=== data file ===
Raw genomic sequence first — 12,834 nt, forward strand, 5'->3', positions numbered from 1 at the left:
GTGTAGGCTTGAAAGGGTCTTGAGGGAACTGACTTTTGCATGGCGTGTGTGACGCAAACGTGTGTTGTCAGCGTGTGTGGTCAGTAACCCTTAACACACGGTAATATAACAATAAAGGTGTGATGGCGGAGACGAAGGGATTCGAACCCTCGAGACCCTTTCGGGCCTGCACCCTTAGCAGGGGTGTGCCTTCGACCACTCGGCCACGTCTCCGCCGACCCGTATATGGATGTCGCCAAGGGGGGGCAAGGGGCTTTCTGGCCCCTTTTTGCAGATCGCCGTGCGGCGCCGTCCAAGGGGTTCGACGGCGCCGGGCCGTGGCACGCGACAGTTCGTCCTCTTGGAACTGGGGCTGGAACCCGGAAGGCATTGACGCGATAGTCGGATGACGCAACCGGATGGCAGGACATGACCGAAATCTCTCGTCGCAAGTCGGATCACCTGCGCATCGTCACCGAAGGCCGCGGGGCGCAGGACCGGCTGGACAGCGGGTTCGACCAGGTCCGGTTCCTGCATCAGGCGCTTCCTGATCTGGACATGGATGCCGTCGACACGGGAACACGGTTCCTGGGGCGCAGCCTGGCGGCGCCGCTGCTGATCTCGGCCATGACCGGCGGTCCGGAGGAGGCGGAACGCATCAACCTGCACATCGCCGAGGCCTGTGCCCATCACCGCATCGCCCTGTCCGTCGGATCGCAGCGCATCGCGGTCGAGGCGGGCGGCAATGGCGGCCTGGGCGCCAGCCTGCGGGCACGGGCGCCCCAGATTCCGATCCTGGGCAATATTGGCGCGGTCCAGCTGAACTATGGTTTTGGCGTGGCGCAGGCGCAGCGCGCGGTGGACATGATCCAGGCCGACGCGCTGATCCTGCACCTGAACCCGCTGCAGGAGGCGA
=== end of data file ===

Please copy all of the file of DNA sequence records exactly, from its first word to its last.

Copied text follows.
Raw genomic sequence first — 12,834 nt, forward strand, 5'->3', positions numbered from 1 at the left:
GTGTAGGCTTGAAAGGGTCTTGAGGGAACTGACTTTTGCATGGCGTGTGTGACGCAAACGTGTGTTGTCAGCGTGTGTGGTCAGTAACCCTTAACACACGGTAATATAACAATAAAGGTGTGATGGCGGAGACGAAGGGATTCGAACCCTCGAGACCCTTTCGGGCCTGCACCCTTAGCAGGGGTGTGCCTTCGACCACTCGGCCACGTCTCCGCCGACCCGTATATGGATGTCGCCAAGGGGGGGCAAGGGGCTTTCTGGCCCCTTTTTGCAGATCGCCGTGCGGCGCCGTCCAAGGGGTTCGACGGCGCCGGGCCGTGGCACGCGACAGTTCGTCCTCTTGGAACTGGGGCTGGAACCCGGAAGGCATTGACGCGATAGTCGGATGACGCAACCGGATGGCAGGACATGACCGAAATCTCTCGTCGCAAGTCGGATCACCTGCGCATCGTCACCGAAGGCCGCGGGGCGCAGGACCGGCTGGACAGCGGGTTCGACCAGGTCCGGTTCCTGCATCAGGCGCTTCCTGATCTGGACATGGATGCCGTCGACACGGGAACACGGTTCCTGGGGCGCAGCCTGGCGGCGCCGCTGCTGATCTCGGCCATGACCGGCGGTCCGGAGGAGGCGGAACGCATCAACCTGCACATCGCCGAGGCCTGTGCCCATCACCGCATCGCCCTGTCCGTCGGATCGCAGCGCATCGCGGTCGAGGCGGGCGGCAATGGCGGCCTGGGCGCCAGCCTGCGGGCACGGGCGCCCCAGATTCCGATCCTGGGCAATATTGGCGCGGTCCAGCTGAACTATGGTTTTGGCGTGGCGCAGGCGCAGCGCGCGGTGGACATGATCCAGGCCGACGCGCTGATCCTGCACCTGAACCCGCTGCAGGAGGCGA